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East Union JROTC is all about building character

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East Union JROTC is all about building character

East Union High School JROTC Battalion Commander Lt. Col. Kaitlyn Benetti and her executive officer cadet Major Marlene Rodriguez stand near an active inspection of fellow cadets being conducted by...

GLENN KAHL/The 209


POSTED March 24, 2012 1:33 a.m.

The Junior Reserve Officer Training Corps (JROTC) at East Union High School has reached the gold standard of proficiency under the leadership of drill instructor/teacher First Sergeant Karl Knudsen (ret.) over the past 16 years.

“It’s all about building character and instilling leadership,” the instructor said of the JRORTC.

Knutsen retired from the Army in 1995 stationed in Oakmogee, Oklahoma, as a regular Army sergeant. Hw e was affiliated with the National Guard as an advisor with five other sergeants and two officers. 

Having been an engineer in the military he was looking for a position in construction and even considered being a truck driver or a prison guard in California. But in a subsequent debriefing session the idea of going into the high school JROTC program got his attention.    Knutsen said he didn’t think he could afford the cost of living to return to California where his mother lived in Merced and a brother was in Elk Grove.  Fifteen resumes were sent out in the mail to schools in New York, New Mexico, Texas and Oklahoma with none going to California.

An unexpected phone call reached him from a woman at the Manteca Unified School District, saying she heard he was looking for a job teaching a JROTC class – with an opening in Manteca.

Knutsen sold his house and packed up his furnishings and headed for the West Coast.  He lived with his brother for three months after going for an interview, having met administrator Rick Wohle.

East Union Principal Linda Frost called him, saying “I’m interested in having you for our JROTC instructor – would you like to have the job?”

Knutsen said he rushed to Manteca and signed the paper work – it’s his 16th year this year.

The Army instructor demonstrated a unique pride when he introduced two cadets who have been in his program for the past four years:  Cadet Battalion Commander Lt. Col. Kaitlyn Benedetti and Major Marlene Rodriguez, the colonel’s executive officer.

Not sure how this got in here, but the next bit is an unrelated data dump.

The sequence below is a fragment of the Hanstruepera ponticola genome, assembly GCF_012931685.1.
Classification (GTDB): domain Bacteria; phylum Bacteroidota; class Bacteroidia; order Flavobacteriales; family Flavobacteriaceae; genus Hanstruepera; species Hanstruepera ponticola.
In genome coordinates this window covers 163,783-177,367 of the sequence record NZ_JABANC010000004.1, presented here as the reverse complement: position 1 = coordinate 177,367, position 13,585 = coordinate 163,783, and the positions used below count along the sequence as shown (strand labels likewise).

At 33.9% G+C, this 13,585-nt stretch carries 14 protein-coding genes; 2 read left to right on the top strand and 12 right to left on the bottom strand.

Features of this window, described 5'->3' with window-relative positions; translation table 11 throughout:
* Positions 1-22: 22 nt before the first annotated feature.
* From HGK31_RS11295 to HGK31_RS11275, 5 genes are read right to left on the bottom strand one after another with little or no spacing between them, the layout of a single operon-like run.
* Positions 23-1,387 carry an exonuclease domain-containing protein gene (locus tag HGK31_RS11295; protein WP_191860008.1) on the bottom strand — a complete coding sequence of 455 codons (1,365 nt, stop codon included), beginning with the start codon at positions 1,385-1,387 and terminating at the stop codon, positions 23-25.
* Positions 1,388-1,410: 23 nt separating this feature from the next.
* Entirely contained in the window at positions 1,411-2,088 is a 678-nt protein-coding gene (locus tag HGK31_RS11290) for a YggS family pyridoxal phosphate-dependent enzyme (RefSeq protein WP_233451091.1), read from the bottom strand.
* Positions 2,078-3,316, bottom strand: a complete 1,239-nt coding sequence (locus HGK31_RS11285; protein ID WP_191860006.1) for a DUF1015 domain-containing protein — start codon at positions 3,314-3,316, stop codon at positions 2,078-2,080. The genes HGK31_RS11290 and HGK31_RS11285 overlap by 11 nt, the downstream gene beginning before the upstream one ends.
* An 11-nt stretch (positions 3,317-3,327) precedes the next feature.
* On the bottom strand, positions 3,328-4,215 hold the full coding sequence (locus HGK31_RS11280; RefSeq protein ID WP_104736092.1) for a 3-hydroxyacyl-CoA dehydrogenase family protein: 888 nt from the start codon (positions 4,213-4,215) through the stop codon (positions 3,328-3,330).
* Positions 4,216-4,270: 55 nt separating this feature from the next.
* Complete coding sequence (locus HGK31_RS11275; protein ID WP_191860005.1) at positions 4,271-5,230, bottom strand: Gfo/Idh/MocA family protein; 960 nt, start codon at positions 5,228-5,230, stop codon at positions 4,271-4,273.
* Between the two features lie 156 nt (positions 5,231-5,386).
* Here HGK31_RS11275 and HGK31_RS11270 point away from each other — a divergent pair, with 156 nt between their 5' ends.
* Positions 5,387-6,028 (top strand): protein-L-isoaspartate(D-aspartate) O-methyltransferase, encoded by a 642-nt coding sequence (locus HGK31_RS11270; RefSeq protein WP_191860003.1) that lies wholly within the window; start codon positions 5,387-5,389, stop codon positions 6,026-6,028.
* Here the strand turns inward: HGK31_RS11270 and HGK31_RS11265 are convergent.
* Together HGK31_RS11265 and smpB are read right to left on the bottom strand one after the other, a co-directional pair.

“Marlene lost her mom when she was just turning 10 and her sister was in my program.  I came to their home and shared my concern and deepest sympathies becoming something of a surrogate uncle to her,” Knutsen said.

He added that when she got to high school she went to him and said she was going to be in JROTC with him as her instructor.

“She has been with me ever since and Kaitlyn and I have known each other from Calvary Community Church where I was a puppeteer for some five years.  She was so young she thought the puppets were real,” he chuckled.

Kaitlyn joined the JROTC program and worked her way up to Battalion Commander.  She admitted this week to her instructor that it was a goal she had set in her freshman year.

“Being with teen-agers five days a week – I love my work.  I love what I do.  I have a passion and my wife is thrilled I have this passion.  Six years ago we got the gold star and last year we confirmed the gold star,” he said.

The sergeant said he gets his highest award in his job when he witnesses the accomplishments of his students in character building, community service and seeing their self achievements.

“I think accomplishment for me is when I escort the ladies down from the graduation platform and seeing the girls and boys that were in our program graduate.  That’s a high standard for the DSAI and for myself.  I could care less if they go into the military, but I do care they are walking away with stronger tools to be better models in our society,” Knutsen stressed.

In those 16 years some 2,000 students have gone through Knutsen’s program.  He said he sees a lot of them on Facebook and they do come back, often in uniform.  He chuckled when he noted that some of them stand at “parade rest” with their arms behind their backs as they talk to him.

East Union is the only JROTC school in the region with an obstacle course that serves as a draw to attend the Manteca competitions.  It was the Marine Reserves at Sharpe Depot that put in the fence for the course, dug the holes for the telephone poles and who have served as a resource for the school’s unit.

The East Union cadets will attend their annual boot camp on March 28 with Franklin, Manteca High, Weston Ranch and several other schools for four days.  This Friday and Saturday 14 cadets headed for the Mud Run in Monterey Bay where they will compete in advanced obstacle courses.  The cost is $30 each that will go into a special foundation.

   

— GLENN KAHL
209 staff reporter

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